Rebutting the refrain, ‘What has my union done for me lately?’
From the Massachusetts Nurse Newsletter
May 2010 Edition
By Tom Breslin
Associate Director, Labor Education & Training
How many times have we all overheard a fellow union member declare the following: “I’m sick and tired of my darned union! All I get for my monthly dues is (insert complaint here).”
But what DO unionized workers actually get with their monthly dues? At the very least, unionized workers get:
- Good medical and dental benefits, paid for mostly by their employer
- Reporting pay when called into work
- Vacation time with vacation pay
- Seniority rights that provide benefits and layoff/recall protections
- Access to grievance procedures that culminate with binding arbitration if you disagree with your employer
- Contractual health and safety language that requires your employer to maintain a safe work environment
One of the hazards we all face is that sometimes we take our union and the work it does for granted. After all, what else guarantees that the employer will have to negotiate with us, or even talk to us at all? What else brings a voice and a sense of democracy to the workplace unless it is a union?
It is easy to forget that the language we have, the pay scale with steps, the grievance procedure with binding arbitration and the other protections we have is all due to active union members before us fighting to win it for their bargaining unit, and ultimately, for the rest of us. These things did not appear simply due to the benevolence of the employer. In addition, what protects these and other benefits from unilateral change by the employer?
Why should we care about this now? More than ever, employers are taking advantage of working people when they can. Even in health care, which is supposed to be resistant from the economic pressures of job losses; we are seeing layoffs of health care workers in general and registered nurses in particular. We are seeing increases in workloads and speedups across the country. We are seeing an increase in employer demands that nurses float; whether they are sufficiently oriented to that unit or not. We are seeing less orientation and training and a decreased emphasis on continuing nursing education in hospitals. More and more hospitals are bringing in consultants to show them how they can save money on care delivery.
Does any of this sound familiar? Does it sound like the last round of work restructuring in the 1990s? It should. Hospitals did exactly the same things in their attempt to reduce the number of registered nurses and replace them with unlicensed personnel. Many nurses left the profession or found work in non-hospital settings.
Organized nursing’s response in the 90s when nurses refused to permit their practice to be decimated in this manner is the same response that is required today. MNA nurses were a model for nurses across the country in the manner in which they responded to restructuring initiatives. Nurses must become active once again to show both the employer and the community the hospital serves that speedups and increasing workloads harm patients. It can’t be enough for nurses to get involved with the union only when the contract is open and the committee begins negotiations.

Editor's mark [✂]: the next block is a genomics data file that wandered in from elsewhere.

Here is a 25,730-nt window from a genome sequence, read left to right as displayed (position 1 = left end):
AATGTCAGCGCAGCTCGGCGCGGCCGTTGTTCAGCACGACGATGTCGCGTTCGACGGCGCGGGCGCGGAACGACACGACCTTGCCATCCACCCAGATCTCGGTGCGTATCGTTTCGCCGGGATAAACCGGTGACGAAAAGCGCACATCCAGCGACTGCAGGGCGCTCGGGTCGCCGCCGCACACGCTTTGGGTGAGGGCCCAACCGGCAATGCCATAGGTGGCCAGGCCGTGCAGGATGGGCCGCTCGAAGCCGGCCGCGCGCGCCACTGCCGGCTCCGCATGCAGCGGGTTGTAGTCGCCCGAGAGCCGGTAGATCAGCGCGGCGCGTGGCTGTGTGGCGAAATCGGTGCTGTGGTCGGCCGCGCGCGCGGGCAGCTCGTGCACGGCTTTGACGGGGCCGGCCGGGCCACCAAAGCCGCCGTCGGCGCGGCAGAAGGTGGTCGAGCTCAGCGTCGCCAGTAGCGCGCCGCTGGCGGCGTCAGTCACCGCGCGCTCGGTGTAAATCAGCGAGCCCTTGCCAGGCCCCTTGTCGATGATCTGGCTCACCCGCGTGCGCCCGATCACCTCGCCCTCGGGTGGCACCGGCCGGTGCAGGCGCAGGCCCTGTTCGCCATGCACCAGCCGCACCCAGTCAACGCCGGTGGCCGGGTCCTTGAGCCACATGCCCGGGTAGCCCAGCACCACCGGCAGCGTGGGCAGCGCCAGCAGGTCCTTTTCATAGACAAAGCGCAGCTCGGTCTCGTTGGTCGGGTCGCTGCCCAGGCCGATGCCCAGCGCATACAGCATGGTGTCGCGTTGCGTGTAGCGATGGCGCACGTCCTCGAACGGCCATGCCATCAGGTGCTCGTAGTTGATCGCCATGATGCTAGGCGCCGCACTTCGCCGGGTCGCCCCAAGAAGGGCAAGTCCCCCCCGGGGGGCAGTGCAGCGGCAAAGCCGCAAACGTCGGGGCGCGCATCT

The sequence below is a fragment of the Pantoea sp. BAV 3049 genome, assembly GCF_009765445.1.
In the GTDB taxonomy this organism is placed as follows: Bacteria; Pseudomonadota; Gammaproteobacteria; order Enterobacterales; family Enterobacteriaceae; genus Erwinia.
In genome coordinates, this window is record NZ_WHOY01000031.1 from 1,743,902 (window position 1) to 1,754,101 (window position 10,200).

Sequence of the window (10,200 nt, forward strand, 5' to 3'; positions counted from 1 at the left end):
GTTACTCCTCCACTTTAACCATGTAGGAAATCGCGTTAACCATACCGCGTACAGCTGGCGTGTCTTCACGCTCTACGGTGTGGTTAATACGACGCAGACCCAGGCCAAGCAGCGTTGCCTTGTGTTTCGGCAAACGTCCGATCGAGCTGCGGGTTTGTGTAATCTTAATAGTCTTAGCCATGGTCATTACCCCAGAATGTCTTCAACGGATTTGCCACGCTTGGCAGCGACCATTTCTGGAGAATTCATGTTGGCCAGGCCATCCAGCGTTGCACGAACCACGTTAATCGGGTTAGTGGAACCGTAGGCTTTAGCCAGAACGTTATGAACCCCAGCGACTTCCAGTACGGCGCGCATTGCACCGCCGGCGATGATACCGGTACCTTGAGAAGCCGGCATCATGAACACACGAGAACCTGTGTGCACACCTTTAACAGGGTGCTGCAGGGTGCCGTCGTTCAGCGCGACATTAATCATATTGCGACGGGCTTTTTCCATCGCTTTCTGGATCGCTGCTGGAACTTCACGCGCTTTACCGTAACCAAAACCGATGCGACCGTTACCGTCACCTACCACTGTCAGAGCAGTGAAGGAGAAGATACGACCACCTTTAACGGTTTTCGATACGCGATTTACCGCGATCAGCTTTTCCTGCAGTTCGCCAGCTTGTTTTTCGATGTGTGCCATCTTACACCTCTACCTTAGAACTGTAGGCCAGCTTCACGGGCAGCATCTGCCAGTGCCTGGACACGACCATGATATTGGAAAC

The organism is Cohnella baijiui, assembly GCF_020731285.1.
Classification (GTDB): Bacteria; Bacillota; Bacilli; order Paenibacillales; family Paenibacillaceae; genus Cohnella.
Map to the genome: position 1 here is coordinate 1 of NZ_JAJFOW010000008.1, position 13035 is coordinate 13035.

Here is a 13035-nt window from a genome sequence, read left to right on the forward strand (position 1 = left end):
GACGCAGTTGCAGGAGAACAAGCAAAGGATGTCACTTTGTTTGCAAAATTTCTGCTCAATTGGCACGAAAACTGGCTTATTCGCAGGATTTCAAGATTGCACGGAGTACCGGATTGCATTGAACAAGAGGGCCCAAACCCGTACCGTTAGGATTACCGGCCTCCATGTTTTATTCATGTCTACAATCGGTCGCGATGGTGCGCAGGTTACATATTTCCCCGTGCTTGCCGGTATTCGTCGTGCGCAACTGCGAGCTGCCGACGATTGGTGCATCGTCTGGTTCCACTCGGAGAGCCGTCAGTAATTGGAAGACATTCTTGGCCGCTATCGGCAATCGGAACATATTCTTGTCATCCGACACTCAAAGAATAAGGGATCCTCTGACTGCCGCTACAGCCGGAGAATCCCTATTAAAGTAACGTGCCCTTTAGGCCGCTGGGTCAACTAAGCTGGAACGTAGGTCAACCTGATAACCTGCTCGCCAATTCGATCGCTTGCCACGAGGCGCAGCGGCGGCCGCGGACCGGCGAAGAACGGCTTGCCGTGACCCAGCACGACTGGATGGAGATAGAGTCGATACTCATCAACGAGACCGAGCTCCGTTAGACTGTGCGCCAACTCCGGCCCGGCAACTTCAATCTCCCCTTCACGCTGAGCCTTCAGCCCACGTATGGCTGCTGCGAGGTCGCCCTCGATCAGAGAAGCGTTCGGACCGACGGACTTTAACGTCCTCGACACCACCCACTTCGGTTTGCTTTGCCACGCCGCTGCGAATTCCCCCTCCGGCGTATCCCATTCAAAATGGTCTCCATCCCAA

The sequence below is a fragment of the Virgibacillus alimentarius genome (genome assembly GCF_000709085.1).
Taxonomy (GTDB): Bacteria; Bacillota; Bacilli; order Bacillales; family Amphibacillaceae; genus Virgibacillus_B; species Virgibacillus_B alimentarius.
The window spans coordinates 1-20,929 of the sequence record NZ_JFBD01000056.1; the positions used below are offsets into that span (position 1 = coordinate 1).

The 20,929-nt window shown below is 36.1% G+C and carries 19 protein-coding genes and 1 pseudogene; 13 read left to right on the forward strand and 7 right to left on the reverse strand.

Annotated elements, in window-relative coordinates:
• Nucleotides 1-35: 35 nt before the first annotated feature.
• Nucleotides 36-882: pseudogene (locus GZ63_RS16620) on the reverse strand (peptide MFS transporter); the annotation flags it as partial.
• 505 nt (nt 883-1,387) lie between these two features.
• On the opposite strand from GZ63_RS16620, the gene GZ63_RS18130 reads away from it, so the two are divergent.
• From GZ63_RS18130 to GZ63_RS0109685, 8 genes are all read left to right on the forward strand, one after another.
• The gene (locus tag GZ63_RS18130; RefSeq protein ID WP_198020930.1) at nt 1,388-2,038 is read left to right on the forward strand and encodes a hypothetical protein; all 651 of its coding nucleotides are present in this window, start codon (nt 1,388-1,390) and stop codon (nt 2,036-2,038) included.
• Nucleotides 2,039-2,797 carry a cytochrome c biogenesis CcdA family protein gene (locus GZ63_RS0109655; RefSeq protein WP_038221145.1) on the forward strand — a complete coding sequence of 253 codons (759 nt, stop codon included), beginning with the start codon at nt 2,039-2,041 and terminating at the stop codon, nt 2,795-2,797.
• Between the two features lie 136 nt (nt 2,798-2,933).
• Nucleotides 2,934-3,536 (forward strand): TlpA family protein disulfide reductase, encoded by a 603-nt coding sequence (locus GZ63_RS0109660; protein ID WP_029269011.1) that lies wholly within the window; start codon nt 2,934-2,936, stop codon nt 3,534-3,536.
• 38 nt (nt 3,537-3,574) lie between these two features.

We need only look at the actions taken by nurses at Boston Medical Center and Tufts Medical Center and their supporters who picketed in the snow and cold in February not because they wanted better wages or benefits, but because the staffing in their facility puts patients at risk. There are also examples at other facilities of how we can stand up to the outrageous and unreasonable demands of the hospital industry.
Nurses at Morton Hospital were recently in the contract fight of their lives to preserve their pension and prohibit the dangerous use of mandatory overtime. Similarly, nurses at Quincy Medical Center have filed an unfair labor practice charge and are fighting back after their employer unilaterally imposed wage and benefit cuts.
A few years ago I was speaking with a staff person from another nurses’ union about the mandatory overtime language in an MNA contract. She responded that nurses “were lucky to have this language.” I was shocked by this reaction and told her that luck had nothing to do with it. These nurses won this language because they thought it was important, they educated the membership on the issue, developed a plan and together they fought for it.
The same applies today. Once we identify what is important and what is worth fighting for, we have to work together to achieve it. It will not happen simply because we want it or because we think we deserve it. Whether it’s trying to achieve new contract language or the fight to preserve the language we already have, the fight is the same.
It is time for nurses to work together within and across bargaining units and within corporations to address issues that unite us all. The tactics may change, but the most important component of any successful campaign is an educated, motivated and mobilized bargaining unit.